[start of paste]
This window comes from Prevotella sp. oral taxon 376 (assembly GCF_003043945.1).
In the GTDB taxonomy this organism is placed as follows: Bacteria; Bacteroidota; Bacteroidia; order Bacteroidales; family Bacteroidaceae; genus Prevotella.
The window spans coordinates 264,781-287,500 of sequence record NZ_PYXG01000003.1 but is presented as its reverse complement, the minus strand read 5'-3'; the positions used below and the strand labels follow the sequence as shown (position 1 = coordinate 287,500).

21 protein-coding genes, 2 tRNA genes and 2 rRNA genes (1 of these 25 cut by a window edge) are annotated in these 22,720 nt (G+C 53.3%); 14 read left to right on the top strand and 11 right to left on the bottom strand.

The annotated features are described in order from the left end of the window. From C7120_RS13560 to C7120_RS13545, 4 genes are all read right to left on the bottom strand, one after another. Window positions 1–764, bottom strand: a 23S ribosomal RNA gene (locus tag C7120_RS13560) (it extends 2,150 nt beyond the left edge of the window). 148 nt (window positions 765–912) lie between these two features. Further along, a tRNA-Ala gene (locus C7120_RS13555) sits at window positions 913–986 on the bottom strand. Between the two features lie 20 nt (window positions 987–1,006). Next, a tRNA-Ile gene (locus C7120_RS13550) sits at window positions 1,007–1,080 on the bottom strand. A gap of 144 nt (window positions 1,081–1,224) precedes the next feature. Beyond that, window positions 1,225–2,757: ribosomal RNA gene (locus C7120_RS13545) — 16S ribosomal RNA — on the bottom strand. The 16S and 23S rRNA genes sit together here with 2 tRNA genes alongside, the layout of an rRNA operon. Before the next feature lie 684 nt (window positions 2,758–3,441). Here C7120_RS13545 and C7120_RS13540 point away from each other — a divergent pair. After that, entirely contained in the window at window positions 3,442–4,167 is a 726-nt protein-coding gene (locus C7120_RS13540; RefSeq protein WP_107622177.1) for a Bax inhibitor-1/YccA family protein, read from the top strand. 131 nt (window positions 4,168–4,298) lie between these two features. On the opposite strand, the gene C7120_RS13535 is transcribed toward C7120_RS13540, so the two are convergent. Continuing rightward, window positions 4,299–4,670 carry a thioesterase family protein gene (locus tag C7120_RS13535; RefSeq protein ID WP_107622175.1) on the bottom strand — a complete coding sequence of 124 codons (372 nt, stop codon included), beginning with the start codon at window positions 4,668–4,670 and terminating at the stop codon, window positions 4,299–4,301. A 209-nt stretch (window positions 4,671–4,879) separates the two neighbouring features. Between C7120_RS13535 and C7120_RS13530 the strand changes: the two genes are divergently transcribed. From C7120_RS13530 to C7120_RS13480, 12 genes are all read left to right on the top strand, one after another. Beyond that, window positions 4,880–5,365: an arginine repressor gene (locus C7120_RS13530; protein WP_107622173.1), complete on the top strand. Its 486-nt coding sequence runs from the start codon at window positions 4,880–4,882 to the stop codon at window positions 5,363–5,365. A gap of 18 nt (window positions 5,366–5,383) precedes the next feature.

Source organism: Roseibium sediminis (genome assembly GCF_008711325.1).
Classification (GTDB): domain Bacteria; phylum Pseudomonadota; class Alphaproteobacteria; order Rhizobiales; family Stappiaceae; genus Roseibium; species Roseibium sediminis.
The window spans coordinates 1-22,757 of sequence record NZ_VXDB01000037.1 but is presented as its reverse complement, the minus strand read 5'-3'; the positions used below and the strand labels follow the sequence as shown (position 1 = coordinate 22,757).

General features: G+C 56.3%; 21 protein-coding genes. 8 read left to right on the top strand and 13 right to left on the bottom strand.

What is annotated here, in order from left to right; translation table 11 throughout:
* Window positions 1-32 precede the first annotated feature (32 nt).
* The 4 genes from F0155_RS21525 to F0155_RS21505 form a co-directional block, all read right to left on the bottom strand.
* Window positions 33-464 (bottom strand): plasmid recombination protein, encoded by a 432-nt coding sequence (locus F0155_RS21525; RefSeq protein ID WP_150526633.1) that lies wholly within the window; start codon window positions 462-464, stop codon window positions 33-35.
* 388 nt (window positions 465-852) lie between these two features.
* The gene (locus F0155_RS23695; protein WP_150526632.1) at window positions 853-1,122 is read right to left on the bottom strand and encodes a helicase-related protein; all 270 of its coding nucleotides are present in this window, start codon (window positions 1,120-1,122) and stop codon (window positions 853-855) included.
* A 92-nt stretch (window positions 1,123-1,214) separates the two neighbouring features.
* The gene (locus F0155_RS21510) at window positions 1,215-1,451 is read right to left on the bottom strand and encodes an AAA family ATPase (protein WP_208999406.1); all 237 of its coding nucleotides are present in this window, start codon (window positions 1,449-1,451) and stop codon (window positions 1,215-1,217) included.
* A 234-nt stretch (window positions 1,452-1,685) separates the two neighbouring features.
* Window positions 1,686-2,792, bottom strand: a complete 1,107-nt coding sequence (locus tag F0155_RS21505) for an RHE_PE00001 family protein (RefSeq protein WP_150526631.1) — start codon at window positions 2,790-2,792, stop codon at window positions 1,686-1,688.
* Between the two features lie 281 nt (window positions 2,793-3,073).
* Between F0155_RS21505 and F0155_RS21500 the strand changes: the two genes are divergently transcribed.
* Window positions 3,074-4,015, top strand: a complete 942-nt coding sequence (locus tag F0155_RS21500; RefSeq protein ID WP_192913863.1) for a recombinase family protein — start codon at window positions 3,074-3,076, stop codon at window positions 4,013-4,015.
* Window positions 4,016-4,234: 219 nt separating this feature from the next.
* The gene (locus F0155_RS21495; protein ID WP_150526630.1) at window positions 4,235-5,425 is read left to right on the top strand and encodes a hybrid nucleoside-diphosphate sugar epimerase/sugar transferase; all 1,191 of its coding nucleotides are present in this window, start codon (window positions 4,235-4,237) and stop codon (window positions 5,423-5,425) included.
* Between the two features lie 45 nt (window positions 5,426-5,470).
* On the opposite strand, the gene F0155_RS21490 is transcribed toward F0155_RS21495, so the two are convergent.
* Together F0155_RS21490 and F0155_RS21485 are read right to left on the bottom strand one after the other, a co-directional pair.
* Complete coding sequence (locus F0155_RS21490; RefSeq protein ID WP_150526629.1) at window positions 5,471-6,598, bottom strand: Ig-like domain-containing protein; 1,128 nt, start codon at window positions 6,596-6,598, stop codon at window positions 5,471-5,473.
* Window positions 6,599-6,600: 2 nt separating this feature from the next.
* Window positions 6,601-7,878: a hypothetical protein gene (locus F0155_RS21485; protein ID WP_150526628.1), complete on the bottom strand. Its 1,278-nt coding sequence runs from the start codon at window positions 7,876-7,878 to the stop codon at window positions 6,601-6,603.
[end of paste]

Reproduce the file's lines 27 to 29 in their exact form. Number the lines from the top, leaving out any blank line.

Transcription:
* Together F0155_RS21490 and F0155_RS21485 are read right to left on the bottom strand one after the other, a co-directional pair.
* Complete coding sequence (locus F0155_RS21490; RefSeq protein ID WP_150526629.1) at window positions 5,471-6,598, bottom strand: Ig-like domain-containing protein; 1,128 nt, start codon at window positions 6,596-6,598, stop codon at window positions 5,471-5,473.
* Window positions 6,599-6,600: 2 nt separating this feature from the next.